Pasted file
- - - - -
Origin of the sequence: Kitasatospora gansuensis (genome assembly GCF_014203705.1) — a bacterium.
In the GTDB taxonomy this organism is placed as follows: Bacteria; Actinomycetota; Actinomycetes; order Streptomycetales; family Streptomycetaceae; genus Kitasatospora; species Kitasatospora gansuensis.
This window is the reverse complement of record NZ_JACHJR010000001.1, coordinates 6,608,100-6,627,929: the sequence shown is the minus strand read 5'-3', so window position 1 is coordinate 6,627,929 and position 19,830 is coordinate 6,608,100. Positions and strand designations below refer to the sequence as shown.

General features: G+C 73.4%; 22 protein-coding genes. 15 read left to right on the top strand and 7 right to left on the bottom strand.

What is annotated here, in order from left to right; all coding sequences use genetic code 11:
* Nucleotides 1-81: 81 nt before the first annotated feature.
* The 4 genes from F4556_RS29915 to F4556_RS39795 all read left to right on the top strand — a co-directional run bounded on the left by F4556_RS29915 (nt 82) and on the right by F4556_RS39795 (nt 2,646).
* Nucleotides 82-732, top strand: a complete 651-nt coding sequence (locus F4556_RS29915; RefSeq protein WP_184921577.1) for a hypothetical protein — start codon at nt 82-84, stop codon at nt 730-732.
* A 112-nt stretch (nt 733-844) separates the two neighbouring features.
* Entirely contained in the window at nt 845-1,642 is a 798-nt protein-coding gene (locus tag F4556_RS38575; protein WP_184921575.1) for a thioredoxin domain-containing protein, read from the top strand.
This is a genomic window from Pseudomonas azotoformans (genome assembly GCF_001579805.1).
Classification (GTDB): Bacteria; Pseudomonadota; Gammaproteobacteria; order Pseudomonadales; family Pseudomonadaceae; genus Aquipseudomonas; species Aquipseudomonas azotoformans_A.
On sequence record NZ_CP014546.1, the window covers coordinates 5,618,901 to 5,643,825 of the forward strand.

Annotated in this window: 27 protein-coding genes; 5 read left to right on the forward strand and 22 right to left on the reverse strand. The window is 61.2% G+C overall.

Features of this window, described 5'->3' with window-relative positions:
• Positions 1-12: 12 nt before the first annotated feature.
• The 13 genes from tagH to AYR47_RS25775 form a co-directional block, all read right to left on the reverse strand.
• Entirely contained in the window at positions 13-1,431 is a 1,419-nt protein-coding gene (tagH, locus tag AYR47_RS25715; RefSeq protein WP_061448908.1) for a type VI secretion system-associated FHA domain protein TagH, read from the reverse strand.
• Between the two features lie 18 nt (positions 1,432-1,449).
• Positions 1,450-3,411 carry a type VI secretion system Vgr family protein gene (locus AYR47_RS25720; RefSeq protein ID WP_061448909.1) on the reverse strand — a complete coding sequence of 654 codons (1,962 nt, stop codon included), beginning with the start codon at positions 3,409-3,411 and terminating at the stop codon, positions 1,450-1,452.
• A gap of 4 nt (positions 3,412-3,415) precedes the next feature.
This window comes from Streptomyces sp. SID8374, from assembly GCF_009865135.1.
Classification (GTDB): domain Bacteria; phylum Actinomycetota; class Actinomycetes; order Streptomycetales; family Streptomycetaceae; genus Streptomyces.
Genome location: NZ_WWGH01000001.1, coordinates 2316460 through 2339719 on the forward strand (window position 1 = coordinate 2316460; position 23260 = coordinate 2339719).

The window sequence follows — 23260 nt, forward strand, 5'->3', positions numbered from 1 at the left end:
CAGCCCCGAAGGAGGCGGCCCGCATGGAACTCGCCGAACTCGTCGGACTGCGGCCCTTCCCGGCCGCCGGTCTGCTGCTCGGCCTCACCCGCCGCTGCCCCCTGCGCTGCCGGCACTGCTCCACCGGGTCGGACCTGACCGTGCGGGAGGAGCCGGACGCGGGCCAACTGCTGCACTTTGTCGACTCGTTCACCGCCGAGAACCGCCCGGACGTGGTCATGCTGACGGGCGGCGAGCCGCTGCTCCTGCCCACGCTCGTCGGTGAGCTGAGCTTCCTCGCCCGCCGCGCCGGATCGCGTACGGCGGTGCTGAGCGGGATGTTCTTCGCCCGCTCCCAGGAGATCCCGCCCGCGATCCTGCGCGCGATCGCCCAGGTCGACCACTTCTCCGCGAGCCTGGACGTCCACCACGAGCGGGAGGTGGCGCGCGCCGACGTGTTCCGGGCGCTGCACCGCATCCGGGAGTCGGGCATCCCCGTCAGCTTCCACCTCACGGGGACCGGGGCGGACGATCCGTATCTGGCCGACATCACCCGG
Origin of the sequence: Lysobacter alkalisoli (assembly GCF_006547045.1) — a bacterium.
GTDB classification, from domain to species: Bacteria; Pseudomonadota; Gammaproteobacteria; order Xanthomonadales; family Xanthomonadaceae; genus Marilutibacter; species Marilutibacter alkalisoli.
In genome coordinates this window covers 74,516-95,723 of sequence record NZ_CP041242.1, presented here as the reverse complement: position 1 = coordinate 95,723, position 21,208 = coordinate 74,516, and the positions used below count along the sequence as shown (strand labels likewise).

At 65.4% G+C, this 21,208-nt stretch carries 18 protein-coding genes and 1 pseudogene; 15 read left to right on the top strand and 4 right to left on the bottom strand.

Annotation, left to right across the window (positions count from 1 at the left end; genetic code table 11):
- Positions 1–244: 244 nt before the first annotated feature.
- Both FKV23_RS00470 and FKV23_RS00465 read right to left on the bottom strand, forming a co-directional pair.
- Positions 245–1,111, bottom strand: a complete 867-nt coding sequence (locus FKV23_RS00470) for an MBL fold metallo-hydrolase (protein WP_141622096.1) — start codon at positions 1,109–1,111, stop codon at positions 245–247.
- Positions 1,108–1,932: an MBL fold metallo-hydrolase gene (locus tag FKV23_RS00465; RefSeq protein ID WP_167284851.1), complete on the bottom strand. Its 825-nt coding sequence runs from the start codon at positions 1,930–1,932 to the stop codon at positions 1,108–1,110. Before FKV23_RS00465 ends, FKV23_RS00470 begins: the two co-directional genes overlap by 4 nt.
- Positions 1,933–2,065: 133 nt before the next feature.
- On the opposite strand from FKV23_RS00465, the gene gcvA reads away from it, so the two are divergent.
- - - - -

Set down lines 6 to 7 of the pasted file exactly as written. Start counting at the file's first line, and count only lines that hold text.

* Nucleotides 1-81: 81 nt before the first annotated feature.
* The 4 genes from F4556_RS29915 to F4556_RS39795 all read left to right on the top strand — a co-directional run bounded on the left by F4556_RS29915 (nt 82) and on the right by F4556_RS39795 (nt 2,646).